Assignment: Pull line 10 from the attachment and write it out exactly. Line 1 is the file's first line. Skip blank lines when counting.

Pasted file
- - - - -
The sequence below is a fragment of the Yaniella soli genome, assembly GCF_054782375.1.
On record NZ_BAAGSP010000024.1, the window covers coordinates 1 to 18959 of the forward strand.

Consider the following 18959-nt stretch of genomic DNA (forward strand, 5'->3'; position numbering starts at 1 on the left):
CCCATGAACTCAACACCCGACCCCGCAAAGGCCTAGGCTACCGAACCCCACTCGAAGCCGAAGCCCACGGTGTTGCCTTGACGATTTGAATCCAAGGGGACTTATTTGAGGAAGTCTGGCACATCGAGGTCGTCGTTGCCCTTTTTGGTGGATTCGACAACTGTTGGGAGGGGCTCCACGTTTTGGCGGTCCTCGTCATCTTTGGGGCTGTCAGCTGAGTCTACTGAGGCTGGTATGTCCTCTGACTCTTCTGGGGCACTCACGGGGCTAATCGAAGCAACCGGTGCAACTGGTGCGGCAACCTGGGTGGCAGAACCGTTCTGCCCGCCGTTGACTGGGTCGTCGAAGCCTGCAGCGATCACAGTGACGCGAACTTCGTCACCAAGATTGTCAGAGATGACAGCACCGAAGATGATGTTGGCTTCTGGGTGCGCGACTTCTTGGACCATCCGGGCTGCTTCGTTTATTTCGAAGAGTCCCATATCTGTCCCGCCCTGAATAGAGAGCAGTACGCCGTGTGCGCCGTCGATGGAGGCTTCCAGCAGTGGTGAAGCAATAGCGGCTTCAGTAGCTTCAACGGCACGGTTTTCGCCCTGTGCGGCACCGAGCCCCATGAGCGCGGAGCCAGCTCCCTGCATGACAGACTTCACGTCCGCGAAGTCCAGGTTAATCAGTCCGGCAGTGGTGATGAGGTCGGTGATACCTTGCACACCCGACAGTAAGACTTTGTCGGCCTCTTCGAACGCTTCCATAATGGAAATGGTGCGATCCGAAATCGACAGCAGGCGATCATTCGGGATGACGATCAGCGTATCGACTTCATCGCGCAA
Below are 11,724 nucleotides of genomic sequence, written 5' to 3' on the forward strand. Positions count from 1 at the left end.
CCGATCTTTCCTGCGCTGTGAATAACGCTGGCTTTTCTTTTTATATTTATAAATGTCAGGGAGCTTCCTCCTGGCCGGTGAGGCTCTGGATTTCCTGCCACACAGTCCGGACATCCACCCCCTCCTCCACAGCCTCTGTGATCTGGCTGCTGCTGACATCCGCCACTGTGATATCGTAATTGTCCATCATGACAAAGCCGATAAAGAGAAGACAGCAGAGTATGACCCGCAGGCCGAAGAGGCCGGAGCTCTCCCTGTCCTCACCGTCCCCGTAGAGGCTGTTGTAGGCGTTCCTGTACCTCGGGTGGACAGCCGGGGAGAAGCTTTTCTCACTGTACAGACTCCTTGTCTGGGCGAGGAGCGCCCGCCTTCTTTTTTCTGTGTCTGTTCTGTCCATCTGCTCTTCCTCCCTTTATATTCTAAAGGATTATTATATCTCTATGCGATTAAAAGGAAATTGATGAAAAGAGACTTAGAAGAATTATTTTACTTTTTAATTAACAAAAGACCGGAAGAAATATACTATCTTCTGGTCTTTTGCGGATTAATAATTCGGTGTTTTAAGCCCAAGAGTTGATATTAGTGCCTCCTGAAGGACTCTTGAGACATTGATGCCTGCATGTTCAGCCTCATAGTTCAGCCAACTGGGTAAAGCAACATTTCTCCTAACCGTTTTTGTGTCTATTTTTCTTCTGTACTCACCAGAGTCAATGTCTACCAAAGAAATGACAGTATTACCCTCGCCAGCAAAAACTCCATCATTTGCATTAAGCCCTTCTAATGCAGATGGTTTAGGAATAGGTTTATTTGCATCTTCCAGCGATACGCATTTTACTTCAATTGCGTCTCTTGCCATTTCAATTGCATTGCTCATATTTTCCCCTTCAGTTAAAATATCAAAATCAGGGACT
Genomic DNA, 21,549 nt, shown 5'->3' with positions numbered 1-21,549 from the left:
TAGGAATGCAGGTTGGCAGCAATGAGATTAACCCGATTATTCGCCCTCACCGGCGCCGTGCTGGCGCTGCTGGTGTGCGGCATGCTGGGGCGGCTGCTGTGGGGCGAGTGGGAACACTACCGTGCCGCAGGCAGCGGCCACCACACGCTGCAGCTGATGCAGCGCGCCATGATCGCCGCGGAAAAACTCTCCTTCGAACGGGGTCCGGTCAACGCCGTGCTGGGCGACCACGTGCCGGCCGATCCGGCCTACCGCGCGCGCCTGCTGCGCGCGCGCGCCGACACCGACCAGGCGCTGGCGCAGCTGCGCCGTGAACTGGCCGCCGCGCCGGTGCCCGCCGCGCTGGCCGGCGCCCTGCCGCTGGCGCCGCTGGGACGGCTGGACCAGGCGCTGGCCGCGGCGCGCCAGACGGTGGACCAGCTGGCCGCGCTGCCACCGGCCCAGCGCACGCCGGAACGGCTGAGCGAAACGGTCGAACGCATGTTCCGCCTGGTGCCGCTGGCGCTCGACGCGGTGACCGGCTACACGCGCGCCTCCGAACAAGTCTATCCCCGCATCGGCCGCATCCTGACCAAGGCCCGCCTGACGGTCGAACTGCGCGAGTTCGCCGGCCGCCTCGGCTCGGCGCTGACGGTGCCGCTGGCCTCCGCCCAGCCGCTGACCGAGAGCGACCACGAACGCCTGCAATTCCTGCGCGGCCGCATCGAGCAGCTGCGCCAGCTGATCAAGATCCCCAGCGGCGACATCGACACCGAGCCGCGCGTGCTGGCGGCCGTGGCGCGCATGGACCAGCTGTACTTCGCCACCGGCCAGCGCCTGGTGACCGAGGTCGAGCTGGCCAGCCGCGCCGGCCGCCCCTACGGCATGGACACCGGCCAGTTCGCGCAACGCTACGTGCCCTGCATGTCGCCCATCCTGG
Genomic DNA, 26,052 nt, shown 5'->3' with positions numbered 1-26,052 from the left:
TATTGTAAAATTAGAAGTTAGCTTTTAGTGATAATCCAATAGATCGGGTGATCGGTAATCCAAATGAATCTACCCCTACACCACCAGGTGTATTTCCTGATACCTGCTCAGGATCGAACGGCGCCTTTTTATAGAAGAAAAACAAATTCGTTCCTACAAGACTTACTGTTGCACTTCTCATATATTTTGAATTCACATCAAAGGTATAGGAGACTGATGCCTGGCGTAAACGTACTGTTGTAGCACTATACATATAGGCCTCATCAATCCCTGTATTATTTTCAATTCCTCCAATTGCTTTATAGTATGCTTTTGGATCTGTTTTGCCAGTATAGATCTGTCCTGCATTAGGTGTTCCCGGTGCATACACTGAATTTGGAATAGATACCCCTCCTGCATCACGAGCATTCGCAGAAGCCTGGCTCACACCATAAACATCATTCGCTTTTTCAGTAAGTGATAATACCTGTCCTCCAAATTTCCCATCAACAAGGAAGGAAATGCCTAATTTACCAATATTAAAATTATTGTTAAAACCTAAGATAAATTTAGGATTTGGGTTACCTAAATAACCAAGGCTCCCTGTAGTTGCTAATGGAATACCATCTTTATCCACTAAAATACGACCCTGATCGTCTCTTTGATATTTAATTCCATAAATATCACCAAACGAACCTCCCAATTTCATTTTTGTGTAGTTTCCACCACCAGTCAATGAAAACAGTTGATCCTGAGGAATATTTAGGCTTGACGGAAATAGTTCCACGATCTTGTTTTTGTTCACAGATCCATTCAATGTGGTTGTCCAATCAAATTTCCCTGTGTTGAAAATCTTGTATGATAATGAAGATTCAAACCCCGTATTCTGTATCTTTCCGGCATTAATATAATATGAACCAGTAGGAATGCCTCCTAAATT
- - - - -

TATTGTAAAATTAGAAGTTAGCTTTTAGTGATAATCCAATAGATCGGGTGATCGGTAATCCAAATGAATCTACCCCTACACCACCAGGTGTATTTCCTGATACCTGCTCAGGATCGAACGGCGCCTTTTTATAGAAGAAAAACAAATTCGTTCCTACAAGACTTACTGTTGCACTTCTCATATATTTTGAATTCACATCAAAGGTATAGGAGACTGATGCCTGGCGTAAACGTACTGTTGTAGCACTATACATATAGGCCTCATCAATCCCTGTATTATTTTCAATTCCTCCAATTGCTTTATAGTATGCTTTTGGATCTGTTTTGCCAGTATAGATCTGTCCTGCATTAGGTGTTCCCGGTGCATACACTGAATTTGGAATAGATACCCCTCCTGCATCACGAGCATTCGCAGAAGCCTGGCTCACACCATAAACATCATTCGCTTTTTCAGTAAGTGATAATACCTGTCCTCCAAATTTCCCATCAACAAGGAAGGAAATGCCTAATTTACCAATATTAAAATTATTGTTAAAACCTAAGATAAATTTAGGATTTGGGTTACCTAAATAACCAAGGCTCCCTGTAGTTGCTAATGGAATACCATCTTTATCCACTAAAATACGACCCTGATCGTCTCTTTGATATTTAATTCCATAAATATCACCAAACGAACCTCCCAATTTCATTTTTGTGTAGTTTCCACCACCAGTCAATGAAAACAGTTGATCCTGAGGAATATTTAGGCTTGACGGAAATAGTTCCACGATCTTGTTTTTGTTCACAGATCCATTCAATGTGGTTGTCCAATCAAATTTCCCTGTGTTGAAAATCTTGTATGATAATGAAGATTCAAACCCCGTATTCTGTATCTTTCCGGCATTAATATAATATGAACCAGTAGGAATGCCTCCTAAATT